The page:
Obituary: J. Philip Grime, F.R.S.

Simon Pierce (University of Milan) and Jason D. Fridley (Syracuse University) remember a well-loved scientist whose research career spanned six decades.

Professor J. Philip Grime, Honorary Member of the British Ecological Society, Honorary Member of the Ecological Society of America, and Foreign Member of the Royal Netherlands Academy of Arts and Sciences

Professor Philip Grime (1935–2021) was a leading light of British ecology and plant ecology worldwide, responsible for establishing many of the principles of modern functional ecology.

He played a key role in developing plant ecology from a descriptive sub-discipline of botany in the 1960s to a quantitative and comparative science integrated with evolutionary biology and earth sciences.

Theories and models

Grime’s career was notable for the development of myriad theories related to plant resource strategies and vegetation properties. Perhaps the most well-known were the humped-back model of species richness-productivity – explaining why fewer species co-exist where extreme adaptation is necessary for survival – and CSR plant strategy theory – species face a trade-off in the extent to which they invest resources in either tissue maintenance, capacity for further resource acquisition, or regeneration.

Further important contributions included mass ratio theory – dominant species determine productivity by contributing proportionally greater biomass; and the scale-precision trade-off in spatial resource foraging – coexistence involves a dynamic equilibrium between the coarse- and fine-scale foraging of dominant and subordinate species.

Grime also developed the twin-filter model – each habitat selects a convergent set of plant traits, but within this local species pool traits diverge, fostering coexistence; and Universal Adaptive Strategy Theory – the resource investment trade-offs first identified in plants (CSR strategies) are evident throughout the tree of life.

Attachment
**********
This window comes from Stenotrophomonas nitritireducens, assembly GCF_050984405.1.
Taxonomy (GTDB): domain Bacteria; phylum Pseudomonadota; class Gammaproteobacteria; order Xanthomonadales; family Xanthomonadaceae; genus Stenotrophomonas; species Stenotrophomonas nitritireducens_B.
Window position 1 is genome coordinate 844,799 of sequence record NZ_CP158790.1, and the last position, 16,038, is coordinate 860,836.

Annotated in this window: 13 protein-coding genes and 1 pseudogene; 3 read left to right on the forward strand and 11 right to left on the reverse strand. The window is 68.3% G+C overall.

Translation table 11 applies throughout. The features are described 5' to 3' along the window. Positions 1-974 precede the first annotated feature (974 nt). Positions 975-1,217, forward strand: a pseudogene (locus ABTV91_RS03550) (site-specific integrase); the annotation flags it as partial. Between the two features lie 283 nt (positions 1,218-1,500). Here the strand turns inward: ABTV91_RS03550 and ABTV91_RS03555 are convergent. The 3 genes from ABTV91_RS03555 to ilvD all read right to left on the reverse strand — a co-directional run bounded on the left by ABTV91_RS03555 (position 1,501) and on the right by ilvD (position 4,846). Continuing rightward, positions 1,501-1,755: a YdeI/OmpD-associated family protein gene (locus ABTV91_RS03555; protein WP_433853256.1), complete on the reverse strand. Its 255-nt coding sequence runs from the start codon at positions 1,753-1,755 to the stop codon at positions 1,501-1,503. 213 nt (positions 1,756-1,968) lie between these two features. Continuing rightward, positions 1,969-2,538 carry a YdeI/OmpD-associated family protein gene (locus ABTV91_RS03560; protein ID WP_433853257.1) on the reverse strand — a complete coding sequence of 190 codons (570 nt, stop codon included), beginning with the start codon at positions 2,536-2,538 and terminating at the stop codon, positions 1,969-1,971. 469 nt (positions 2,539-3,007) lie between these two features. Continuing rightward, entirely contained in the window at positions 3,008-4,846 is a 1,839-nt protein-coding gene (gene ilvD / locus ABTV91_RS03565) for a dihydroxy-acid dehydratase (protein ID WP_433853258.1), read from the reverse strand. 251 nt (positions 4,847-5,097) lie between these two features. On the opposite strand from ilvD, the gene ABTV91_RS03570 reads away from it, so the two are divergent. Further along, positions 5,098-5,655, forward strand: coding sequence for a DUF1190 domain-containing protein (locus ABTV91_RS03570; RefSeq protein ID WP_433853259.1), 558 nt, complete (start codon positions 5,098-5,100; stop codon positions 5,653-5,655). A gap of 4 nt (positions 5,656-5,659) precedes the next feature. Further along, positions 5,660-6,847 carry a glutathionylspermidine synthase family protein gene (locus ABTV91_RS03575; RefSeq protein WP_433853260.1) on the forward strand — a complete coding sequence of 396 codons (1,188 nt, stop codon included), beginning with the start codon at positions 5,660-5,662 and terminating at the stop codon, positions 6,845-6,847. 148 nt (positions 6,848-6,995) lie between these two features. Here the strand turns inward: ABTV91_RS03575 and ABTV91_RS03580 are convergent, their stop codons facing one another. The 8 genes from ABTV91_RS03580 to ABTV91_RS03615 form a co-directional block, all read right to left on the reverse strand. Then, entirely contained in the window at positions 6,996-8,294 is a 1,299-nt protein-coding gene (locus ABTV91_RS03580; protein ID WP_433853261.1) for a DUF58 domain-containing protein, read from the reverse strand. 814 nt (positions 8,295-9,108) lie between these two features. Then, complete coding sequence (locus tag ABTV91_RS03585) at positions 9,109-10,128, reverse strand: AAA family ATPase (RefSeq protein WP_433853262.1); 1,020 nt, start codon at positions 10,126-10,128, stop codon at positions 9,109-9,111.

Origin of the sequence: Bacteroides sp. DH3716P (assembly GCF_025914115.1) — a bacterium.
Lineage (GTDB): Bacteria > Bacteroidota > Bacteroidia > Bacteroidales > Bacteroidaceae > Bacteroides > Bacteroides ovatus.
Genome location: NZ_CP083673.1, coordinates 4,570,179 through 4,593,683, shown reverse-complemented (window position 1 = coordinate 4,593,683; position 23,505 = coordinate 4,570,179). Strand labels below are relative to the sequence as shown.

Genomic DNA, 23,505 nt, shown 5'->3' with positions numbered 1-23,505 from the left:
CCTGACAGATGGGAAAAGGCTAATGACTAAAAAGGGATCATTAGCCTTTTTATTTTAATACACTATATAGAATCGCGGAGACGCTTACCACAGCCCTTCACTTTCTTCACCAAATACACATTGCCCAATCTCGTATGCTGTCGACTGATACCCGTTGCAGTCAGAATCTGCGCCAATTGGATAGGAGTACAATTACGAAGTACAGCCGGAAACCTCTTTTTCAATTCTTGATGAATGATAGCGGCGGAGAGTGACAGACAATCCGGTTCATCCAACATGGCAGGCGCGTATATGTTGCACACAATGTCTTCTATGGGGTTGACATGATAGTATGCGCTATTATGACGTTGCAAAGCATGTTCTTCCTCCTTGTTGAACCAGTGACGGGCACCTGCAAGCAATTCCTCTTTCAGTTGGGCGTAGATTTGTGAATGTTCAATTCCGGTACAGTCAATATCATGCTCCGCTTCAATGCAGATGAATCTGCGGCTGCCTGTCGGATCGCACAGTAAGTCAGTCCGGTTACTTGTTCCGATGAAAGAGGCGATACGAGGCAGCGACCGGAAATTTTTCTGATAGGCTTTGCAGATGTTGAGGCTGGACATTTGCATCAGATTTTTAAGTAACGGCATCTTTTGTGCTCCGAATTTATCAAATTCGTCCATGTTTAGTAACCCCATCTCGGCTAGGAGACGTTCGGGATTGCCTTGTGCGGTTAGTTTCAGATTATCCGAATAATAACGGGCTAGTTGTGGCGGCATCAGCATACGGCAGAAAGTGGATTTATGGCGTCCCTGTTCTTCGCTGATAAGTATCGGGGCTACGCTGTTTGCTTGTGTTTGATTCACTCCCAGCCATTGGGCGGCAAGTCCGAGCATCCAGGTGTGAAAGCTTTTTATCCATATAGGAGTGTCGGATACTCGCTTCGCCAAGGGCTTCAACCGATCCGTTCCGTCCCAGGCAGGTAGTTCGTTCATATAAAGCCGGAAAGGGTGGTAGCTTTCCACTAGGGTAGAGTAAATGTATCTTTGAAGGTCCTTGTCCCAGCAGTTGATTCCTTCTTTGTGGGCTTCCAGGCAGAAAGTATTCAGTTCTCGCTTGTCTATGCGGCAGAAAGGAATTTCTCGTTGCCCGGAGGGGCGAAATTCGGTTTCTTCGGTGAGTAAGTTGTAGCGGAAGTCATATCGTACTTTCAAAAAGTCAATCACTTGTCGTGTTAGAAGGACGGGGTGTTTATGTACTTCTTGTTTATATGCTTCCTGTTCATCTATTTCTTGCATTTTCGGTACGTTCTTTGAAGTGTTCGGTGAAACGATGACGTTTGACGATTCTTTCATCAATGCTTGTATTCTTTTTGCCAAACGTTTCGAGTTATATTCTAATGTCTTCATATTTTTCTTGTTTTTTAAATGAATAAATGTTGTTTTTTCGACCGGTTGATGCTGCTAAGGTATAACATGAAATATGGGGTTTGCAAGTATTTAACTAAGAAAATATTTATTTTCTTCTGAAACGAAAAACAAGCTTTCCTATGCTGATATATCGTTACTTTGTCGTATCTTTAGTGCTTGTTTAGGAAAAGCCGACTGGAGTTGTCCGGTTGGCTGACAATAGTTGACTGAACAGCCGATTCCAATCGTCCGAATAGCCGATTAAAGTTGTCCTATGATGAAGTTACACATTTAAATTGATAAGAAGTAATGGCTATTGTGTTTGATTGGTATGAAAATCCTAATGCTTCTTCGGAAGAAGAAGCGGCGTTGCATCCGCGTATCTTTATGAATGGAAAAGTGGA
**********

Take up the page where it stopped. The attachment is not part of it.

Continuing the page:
Grime also made major contributions to plant defence theory, to our understanding of how atmospheric nitrogen deposition and grazing affect grassland composition, to long-term impacts of the Chernobyl nuclear incident on British upland vegetation and sheep farming, and how genetic variability within populations affects the coexistence of species.

Amongst the grasslands and natural areas lining the Manchester to Rochdale canal, he accrued a profound experience of botany

During the latter decades of his career, Grime ran the UK’s most important experiment investigating the response of grassland vegetation to climate change. His approach was characterised by a combination of observation (collation of extensive field data), experimental manipulation and systematic measurement (‘screening’) of the plant characteristics important to fitness and ecosystem functioning. His ideas eventually permeated other areas of ecology, adopted by researchers seeking to explain mechanisms of coexistence and biodiversity creation in organisms as diverse as corals and bacteria.

Research, national and international

Born in Manchester, UK, on 30 April 1935, and raised in a rural setting to the north of the city, Grime’s formative years were spent amongst the grasslands and natural areas lining the Manchester to Rochdale canal. There he accrued a profound experience of botany and formed the goal that would drive his entire career: that of understanding “why plants grow where they do”.

Graduating from the University of Sheffield in 1952, and obtaining a Ph.D. in 1960, Grime would spend a year at the Department of Soils and Climatology of the Connecticut Agricultural Experiment Station (New Haven, USA) – the only time in his life when he drove a car – before returning to Sheffield. He would become deputy director and then director of the Unit of Comparative Plant Ecology (UCPE) and director of the Buxton Climate Change Impacts Laboratory, where he was active long into retirement. His research career lasted six decades and produced 180 scientific articles and four books.

A mentor and an inspiration

Grime’s mentoring and collaborative activities established plant functional ecology as a dominant mode of ecological inquiry in laboratories around the world. Indeed, particularly for young scientists he was a patient listener, eager to engage students and colleagues alike in spirited debate involving the clash of new and old ideas, particularly if they involved his own theories. Always keen to demonstrate application of his theory with hands-on examples in the field, he was equally respected for his extensive natural history knowledge, rigorous and creative experimental approaches, and dogged pursuit of a coherent body of theory to explain the assembly and function of plant communities.

Emeritus Professor John Philip Grime, F.R.S., passed away on 19 April 2021, at the age of 85. He is survived by wife Sarah and children Frank, Lucy, and Matthew.